Book Review: The Assassin’s Blade by Sarah J. Maas


Synopsis from Goodreads:

Celaena Sardothien is Adarlan’s most feared assassin. As part of the Assassin’s Guild, her allegiance is to her master, Arobynn Hamel, yet Celaena listens to no one and trusts only her fellow killer-for-hire, Sam. In these action-packed novellas (together in one edition for the first time) Celaena embarks on five daring missions. They take her from remote islands to hostile deserts, where she fights to liberate slaves and seeks to avenge the tyrannous. But she is acting against Arobynn’s orders and could suffer an unimaginable punishment for such treachery. Will Celaena ever be truly free? Explore the dark underworld of this kick-ass heroine to find out.

My review:

“She would tuck Sam into her heart, a bright light for her to take out whenever things were darkest.”

Where do I begin? This book (a compilation of five novellas) takes us back to a time long before Celaena is brought into the glass castle to fight for her “freedom”. It was quite nice getting to see how Adarlan’s Assassin came to be who she is today. Some novellas were slower than others (“The Assassin and the Underworld” was my favourite) and frankly, much longer than they needed to be, but I was still grateful that there was more of this world to read about. I needed somethinganythingto hold me over until the release of Empire of Storms. Unfortunately, I was hoping for a little more about her childhood in Terrasen.

In the other books, Celaena is painted to be quite merciless when it comes to her occupation. These novellas paint a completely different picture. Each novella is a portrait of her humanity. They show her compassion, wit, dignity, strength, and vulnerabilities. After reading these, I’m not quite sure why we’re forced to believe that she’s always been ruthless. If anything, I feel like she’s forever been a hero with a rebel heart. She’s always tried to do good, no matter the circumstance. I liked seeing this side of her.

More importantly, we finally get to read about how Celaena and Sam fell in love. These two alone make the book a must-read. I highly recommend this book to anyone who likes Throne of Glass. It’s so nice finally getting to read about the little adventures that are hinted at throughout the TOG series. It’s like the final pieces of the puzzle coming together.

★★★★ (4 stars) because of my dear, dear Sam. My heart hurts for you.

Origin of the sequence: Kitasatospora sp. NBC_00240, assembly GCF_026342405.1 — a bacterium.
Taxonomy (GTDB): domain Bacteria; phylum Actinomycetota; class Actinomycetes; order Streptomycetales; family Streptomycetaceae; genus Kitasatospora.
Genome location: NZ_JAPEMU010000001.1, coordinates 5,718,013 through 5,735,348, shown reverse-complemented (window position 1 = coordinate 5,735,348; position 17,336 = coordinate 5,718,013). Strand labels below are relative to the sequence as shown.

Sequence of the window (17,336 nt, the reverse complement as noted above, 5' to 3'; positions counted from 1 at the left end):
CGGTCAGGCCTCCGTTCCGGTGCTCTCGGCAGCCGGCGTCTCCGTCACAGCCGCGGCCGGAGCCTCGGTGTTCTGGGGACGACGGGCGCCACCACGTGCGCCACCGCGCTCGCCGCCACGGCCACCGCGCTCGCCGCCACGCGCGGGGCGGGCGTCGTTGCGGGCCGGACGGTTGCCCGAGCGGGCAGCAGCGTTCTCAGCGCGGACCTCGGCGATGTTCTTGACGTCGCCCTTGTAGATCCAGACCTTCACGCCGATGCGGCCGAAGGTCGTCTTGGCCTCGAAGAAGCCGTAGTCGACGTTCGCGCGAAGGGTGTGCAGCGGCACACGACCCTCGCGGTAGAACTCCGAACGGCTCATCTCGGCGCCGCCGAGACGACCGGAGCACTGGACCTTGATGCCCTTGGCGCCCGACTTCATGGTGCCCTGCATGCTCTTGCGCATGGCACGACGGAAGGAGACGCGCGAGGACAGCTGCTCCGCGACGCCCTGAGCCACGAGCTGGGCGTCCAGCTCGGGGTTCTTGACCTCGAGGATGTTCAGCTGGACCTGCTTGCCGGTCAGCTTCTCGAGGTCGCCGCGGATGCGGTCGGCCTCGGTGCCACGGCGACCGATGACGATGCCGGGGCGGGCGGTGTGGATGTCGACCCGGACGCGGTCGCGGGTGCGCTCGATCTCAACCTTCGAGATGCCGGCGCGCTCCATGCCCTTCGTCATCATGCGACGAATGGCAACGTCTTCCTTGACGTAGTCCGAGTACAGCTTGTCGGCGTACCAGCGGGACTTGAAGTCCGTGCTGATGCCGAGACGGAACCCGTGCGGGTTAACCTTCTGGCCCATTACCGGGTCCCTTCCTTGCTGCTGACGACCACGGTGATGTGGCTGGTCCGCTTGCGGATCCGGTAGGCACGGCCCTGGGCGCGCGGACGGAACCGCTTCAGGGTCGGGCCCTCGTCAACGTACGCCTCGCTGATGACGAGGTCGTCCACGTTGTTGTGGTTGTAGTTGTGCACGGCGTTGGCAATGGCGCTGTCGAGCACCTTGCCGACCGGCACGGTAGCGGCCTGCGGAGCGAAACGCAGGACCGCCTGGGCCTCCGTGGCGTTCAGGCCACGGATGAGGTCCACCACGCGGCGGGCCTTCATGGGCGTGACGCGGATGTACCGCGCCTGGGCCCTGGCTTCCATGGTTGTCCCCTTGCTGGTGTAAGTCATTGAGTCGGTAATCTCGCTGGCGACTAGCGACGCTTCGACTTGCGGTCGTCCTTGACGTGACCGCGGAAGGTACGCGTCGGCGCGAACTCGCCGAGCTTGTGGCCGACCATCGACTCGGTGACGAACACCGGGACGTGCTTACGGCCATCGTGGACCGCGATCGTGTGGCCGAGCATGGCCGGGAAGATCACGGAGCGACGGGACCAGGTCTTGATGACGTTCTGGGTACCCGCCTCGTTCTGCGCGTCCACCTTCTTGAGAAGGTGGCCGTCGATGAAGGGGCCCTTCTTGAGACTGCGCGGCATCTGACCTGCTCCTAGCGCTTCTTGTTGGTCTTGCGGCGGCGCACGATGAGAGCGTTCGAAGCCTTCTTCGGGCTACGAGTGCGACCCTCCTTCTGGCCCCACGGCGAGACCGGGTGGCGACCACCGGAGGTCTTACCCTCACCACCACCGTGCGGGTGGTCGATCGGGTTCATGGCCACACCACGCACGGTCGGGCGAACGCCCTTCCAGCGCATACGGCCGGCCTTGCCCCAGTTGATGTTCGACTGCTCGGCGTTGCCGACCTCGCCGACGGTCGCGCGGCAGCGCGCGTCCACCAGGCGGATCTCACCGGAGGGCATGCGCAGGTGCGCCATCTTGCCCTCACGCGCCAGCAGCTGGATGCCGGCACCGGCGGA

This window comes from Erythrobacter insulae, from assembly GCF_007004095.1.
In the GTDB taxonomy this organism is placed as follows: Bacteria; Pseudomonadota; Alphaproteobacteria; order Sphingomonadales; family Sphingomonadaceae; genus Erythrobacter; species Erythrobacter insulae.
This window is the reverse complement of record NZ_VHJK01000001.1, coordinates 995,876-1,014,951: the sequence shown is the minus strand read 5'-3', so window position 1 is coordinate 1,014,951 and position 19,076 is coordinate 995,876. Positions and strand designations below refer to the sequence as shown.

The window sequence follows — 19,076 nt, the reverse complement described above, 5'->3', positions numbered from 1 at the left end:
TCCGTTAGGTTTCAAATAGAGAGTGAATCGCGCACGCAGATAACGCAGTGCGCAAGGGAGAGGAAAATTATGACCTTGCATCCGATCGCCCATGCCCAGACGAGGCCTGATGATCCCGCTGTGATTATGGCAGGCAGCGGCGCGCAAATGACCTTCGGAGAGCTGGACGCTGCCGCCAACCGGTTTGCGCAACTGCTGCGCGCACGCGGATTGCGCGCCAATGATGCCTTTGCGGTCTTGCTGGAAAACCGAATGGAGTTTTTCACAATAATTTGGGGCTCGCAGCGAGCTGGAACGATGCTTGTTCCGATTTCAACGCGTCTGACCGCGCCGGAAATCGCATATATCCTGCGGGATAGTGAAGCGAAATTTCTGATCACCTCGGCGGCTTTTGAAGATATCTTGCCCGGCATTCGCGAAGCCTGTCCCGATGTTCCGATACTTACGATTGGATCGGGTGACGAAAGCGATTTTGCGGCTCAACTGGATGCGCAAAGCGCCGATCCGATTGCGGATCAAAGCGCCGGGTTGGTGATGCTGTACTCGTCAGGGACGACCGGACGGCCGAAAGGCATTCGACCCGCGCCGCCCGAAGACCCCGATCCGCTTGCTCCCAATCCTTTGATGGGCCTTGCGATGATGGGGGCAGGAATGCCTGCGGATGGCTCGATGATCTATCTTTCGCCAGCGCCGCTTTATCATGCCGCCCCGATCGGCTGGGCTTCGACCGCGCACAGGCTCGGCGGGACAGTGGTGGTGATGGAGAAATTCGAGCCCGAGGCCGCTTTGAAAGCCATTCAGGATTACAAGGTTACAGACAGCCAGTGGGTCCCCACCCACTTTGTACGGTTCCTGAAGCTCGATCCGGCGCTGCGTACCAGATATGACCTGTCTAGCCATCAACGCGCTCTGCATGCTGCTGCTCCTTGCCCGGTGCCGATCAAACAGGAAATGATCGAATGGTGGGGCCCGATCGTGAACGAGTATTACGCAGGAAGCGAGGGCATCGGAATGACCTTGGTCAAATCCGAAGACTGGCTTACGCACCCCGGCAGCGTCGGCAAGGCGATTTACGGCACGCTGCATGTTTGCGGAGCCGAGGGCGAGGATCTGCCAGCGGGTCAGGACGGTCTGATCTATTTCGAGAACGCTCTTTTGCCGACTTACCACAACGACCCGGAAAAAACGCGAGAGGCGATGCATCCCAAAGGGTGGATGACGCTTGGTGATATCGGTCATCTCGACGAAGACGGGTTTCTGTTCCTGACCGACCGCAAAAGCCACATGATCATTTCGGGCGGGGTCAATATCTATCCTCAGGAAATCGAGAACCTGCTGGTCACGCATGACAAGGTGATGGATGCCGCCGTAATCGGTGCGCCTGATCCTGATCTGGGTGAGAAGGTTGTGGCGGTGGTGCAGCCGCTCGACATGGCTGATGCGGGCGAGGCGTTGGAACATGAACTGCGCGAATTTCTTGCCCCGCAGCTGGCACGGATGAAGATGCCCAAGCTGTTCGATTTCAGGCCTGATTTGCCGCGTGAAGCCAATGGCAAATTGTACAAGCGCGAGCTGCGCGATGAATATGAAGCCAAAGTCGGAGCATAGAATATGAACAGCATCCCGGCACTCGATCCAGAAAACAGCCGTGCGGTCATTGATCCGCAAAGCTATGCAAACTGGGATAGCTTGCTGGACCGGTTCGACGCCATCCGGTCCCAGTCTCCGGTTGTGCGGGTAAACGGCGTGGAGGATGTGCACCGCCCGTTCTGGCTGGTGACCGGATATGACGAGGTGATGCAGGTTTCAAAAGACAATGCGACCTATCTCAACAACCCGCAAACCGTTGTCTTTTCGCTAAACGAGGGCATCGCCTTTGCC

Book Review: Queen of Shadows by Sarah J. Maas


Synopsis from Goodreads:

Everyone Celaena Sardothien loves has been taken from her. But she’s at last returned to the empire—for vengeance, to rescue her once-glorious kingdom, and to confront the shadows of her past…

She has embraced her identity as Aelin Galathynius, Queen of Terrasen. But before she can reclaim her throne, she must fight.

She will fight for her cousin, a warrior prepared to die for her. She will fight for her friend, a young man trapped in an unspeakable prison. And she will fight for her people, enslaved to a brutal king and awaiting their lost queen’s triumphant return.

My review:

“She could forgive the girl who had needed a captain of the guard to offer stability after a year in hell; forgive the girl who had needed a captain to be her champion. But she was her own champion now.”

There’s not much I can say about the plot without giving away spoilers. Bad things will happen to the characters that you love. People will die. There are so many players in the game now, it’s sometimes hard to remember who you’re supposed to love and who you’re supposed to hate. I’ll leave it at that.

This is by far my favourite book of the series! I thought Crown of Midnight was good, but gods-damned, this must be what hellfire feels like. I’m so fired up. Again, I am sorry for the excessive references to flames but they are difficult to avoid when fire is so significant in this story.

If I had to describe how this book made me feel: “It was like dying a little every day. It was like being alive, too. It was joy so complete it was pain. It destroyed me and unmade me and forged me. I hated it, because I knew I couldn’t escape it, and knew it would forever change me.”

I loved reading the interactions between Aedion, Rowan, and Aelin. Aedion’s really grown on me in that annoying (but lovable) big brother kind of way. And let’s face it, everyone is waiting for Rowan to put his moves on Aelin. The tension is real.

I also wanted to highlight a question posed by Manon: “Do you believe monsters are born, or made?” — I’ve been thinking about this a lot today, but that’s a conversation for another time.

★★★★ (4.5 stars) because now I know what all the fuss is about! Empire of Storms needs to come out sooner.

Book Review: Heir of Fire by Sarah J. Maas


Synopsis from Goodreads:

Celaena Sardothien has survived deadly contests and shattering heartbreak—but at an unspeakable cost. Now she must travel to a new land to confront her darkest truth…a truth about her heritage that could change her life—and her future—forever.